Time for some DVD reviews!
Samuel L. Jackson has a strong work ethic and has appeared in many films playing a very similar badass. Sometimes he's a good guy, sometimes he's a bad guy, but frequently he is the same type of character.
That is the curse of being a movie star. Once you've established a successful persona that's what producers — and audiences — want from you.
That's why I enjoyed "The Samaritan," a new crime thriller that gives Jackson a chance to ditch all of those "Snakes on a Plane" roles for something more substantial.
Jackson is Foley, a man who has been released from prison after serving a sentence of 25 years. He's a consummate grifter who was caught by a victim midway through a con. The victim forced Foley to kill his best friend and partner in crime and then turned him over to the police.
Foley now wants simply to be left alone. He wants to find a job and go straight. A quick check shows most of his old friends and cronies are dead and the few left alive don't want anything to do with him.
The only person eager for his company is the son of his dead partner. Evan (played with slimy intensity by Luke Kirby) wants to recruit Foley into a big con. Foley refuses, but Evan has rigged Foley's life to draw the ex-convict into his scheme.
What complicates matters is that Foley has met a young woman, Iris (Ruth Negga), and has entered into a cautious, and at times reluctant, relationship.
This film is full of twists and turns, which I can't reveal, but I will say some of the plot points will leave your mouth hanging open in shock.
While there are moments of violence, this is not an action thriller, but rather is a character-driven drama. Jackson excels as Foley, a man who is actively trying to change his future. Foley is a thinker and Jackson's performance is filled with moments of quiet that convey much about the character.
Director David Weaver does well with the look and pacing of the film and co-wrote the script.
If you're up for a different kind of crime movie, seek out "The Samaritan."
As I've mentioned before, the movies to review quickly add up and this film has been in that pile waiting patiently. I thought that considering the success of two huge summer blockbusters, "The Dark Knight Rises" and "The Avengers," it may be time to look at a more realistic approach to superheroes.
"Super" stars Rainn Wilson — best known for his role on "The Office" — as a short-order cook named Frank. Frank's life has been marked by two positive events. The first is when he helped a cop catch a criminal and the second is when he married his wife Sarah (Liv Tyler), a waitress at the restaurant who is battling addiction.
Life is good for Frank until his wife falls back into a bad crowd and leaves him to live with a local drug dealer played with twitchy charm by Kevin Bacon.
Filled with grief, Frank makes efforts to retrieve her, but Sarah doesn't want to be rescued. Frank doesn't know what to do until a group of tentacles saws open his skull to allow the finger of God to massage his brain. Well, at least that's what Frank believes has happened to him.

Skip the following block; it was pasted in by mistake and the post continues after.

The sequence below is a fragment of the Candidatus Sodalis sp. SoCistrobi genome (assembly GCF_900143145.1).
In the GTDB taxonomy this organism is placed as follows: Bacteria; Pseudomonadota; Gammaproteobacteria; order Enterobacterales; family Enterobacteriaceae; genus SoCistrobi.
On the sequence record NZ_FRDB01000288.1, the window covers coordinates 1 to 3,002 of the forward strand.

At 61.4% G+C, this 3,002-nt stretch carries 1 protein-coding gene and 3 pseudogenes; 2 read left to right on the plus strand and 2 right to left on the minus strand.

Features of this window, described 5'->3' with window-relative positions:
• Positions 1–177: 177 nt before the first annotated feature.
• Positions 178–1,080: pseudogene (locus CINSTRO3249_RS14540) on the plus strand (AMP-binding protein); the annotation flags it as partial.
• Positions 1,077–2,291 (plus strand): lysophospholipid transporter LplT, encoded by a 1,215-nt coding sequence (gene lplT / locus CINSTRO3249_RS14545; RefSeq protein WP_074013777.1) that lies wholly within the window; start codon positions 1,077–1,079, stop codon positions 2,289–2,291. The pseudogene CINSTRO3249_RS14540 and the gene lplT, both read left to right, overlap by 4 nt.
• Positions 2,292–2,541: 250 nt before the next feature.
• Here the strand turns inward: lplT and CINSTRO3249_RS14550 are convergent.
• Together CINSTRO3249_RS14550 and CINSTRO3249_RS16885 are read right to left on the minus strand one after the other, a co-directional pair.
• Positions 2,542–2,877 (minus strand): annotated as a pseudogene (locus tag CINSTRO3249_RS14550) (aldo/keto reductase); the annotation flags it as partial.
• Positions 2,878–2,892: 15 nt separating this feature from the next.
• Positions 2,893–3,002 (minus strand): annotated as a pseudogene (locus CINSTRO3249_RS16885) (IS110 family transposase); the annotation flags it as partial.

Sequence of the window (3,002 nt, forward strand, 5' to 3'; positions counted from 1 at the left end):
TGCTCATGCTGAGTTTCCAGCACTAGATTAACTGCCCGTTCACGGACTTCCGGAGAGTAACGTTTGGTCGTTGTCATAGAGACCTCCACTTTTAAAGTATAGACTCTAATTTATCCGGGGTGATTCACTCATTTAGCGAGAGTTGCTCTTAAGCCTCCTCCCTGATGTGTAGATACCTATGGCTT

Frank may suffer from delusions, and he understands that about himself. His love, though, for Sarah is so strong that he is willing to accept what he thinks has happened.
The resulting inspiration triggers Frank's alter ego, The Crimson Bolt. In a homemade costume and with a huge wrench as his primary weapon, Frank decides to fight crime and get his wife back. What constitutes crime ranges from robbery to someone cutting into a line at the movies and both are met with concussions from Frank's wrench.
Frank's rallying cry is "Shut up crime!"
The violence is increased with the arrival of his young sidekick, a comic book store clerk played with a frightening intensity by Ellen Page.
This movie is part dark comedy, part social commentary and, at its conclusion, part legitimate hardcore action film. Director and writer James Gunn was responsible for one of the most outrageous and entertaining horror films of the past decade, "Slither" and he shows here that his quirky style certainly extends to another genre.
Gunn's basic premise is that to be a superhero one must be mentally ill or at the very least, emotionally distraught.
Wilson does well with the lead role, making Frank a sympathetic character, while Page is a hoot as the cute sociopath who complains to Frank he didn't tell her that she shouldn't kill people.
A very different kind of superhero film, "Super" was certainly more entertaining to me than "The Dark Knight Rises."
The Expendables 2
The first "Expendables" film was a master class in stunt casing. The idea of banding together action heroes — some of whom are fairly long in the tooth — for a film was an act of marketing genius.
Fortunately, the film as directed by Sylvester Stallone, the star of the movie, was enjoyable in a goofy way. It was difficult to take the film seriously and its largest charm was the sense the actors seemed to be having fun.
For the sequel, Stallone handed over the writing and directing chores to others and the result is a tighter, largely more credible film. The film stars Stallone, Jason Statham, Jet Li, Dolph Lundren, Randy Couture, Terry Crews and, in expanded cameos, Bruce Willis and Arnold Schwarzenegger.